'Smuggled Syrians stopped at Sudan border': Egyptian media
Egyptian border security stopped 45 Syrians who planned to cross the border to Sudan after being abandoned by smugglers in a desert area, Egyptian media reported. Today marks the fifth year of the war in Syria.
The Syrians had lost their way in the desert near Marsa Alam after the human trafficking gang left them west of Marsa Alam. Border security stopped them on Monday. Egyptian media sources said that the group was handed over to the police to take legal action against them.
Today, Syria's war has reached “a grim milestone” of five years, United Nations High Commissioner for Refugees Filippo Grandi said. An estimated 4.8 million refugees have fled their country since the conflict erupted. 120,000 Syrians have fled to Egypt, according to the UN High Commission for Refugees (UNHCR) in December.
In October 2015, the UNHCR in Sudan said that more than 40,000 Syrian refugees had arrived in Sudan since the armed conflict erupted. The Commission said it intents to register the Syrians, after seeing the refugees coming to its headquarters and begging in the streets of the Sudanese capital.
According to Sudanese government statistics, the Syrian community in Sudan constitutes more than 150,000 people. Most live in good economic conditions, except for a few families, who have left everything in Syria and came with their sons, according to Khartoum.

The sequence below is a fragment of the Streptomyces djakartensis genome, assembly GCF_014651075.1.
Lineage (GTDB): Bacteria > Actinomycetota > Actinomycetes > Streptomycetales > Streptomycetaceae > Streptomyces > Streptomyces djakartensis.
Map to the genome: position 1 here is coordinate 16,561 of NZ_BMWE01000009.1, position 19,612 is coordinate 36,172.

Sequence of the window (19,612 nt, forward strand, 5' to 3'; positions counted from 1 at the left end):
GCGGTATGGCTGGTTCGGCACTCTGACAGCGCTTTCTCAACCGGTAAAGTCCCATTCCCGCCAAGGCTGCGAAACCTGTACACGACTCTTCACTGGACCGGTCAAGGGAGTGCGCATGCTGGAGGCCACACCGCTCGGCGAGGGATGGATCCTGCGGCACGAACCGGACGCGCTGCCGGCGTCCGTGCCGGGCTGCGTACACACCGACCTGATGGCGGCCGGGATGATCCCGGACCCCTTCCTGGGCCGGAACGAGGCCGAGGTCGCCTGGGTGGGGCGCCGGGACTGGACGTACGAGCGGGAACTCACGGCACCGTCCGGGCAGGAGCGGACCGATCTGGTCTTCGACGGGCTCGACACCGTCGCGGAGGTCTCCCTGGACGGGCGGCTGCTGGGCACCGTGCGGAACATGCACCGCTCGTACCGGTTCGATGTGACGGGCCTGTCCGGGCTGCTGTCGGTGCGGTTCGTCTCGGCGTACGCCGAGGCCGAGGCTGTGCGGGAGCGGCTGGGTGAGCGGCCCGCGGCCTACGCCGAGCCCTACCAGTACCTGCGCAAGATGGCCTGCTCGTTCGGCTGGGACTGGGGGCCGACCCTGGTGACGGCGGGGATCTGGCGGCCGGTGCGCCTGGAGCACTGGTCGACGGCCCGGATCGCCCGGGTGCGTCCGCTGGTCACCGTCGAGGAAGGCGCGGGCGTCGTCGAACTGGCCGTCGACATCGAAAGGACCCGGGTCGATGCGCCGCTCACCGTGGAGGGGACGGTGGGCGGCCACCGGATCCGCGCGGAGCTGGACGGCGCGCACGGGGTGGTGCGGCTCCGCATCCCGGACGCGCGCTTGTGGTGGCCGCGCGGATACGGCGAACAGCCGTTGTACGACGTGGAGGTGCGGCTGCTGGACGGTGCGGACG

Smuggling and human trafficking has become widespread on the Sudan-Egypt border, but especially in the east of Sudan. Human traffickers systematically abduct Eritreans and Ethiopians from refugee camps in eastern Sudan. “Sudan has become a passage for illegal immigration and human trafficking has become a lucrative business,” Member of Parliament Mohamed Taher Osham recently said.
Last month, the European Commission announced a €100 million package for Sudan to support concrete efforts to tackle irregular migration. It is also a recurring issue among political parties in Red Sea, some of which have launched a joint committee to monitor smuggling crimes and raise awareness about the risks among people in Red Sea.
MP Osham represents Hameshkoreib constituency. He said that organised human trafficking networks in eastern Sudan are involved in kidnapping people for ransoms. The abductions take place in the border areas of Sudan, Ethiopia and Eritrea, Osham said. The hostages are hold until a ransom of thousands of dollars has been paid.
In one incident, a higher secondary school student in Kassala was kidnapped by gangs, and released after paying $10,000. The amount was transferred to a stock exchange firm in Egypt, Osham claimed.
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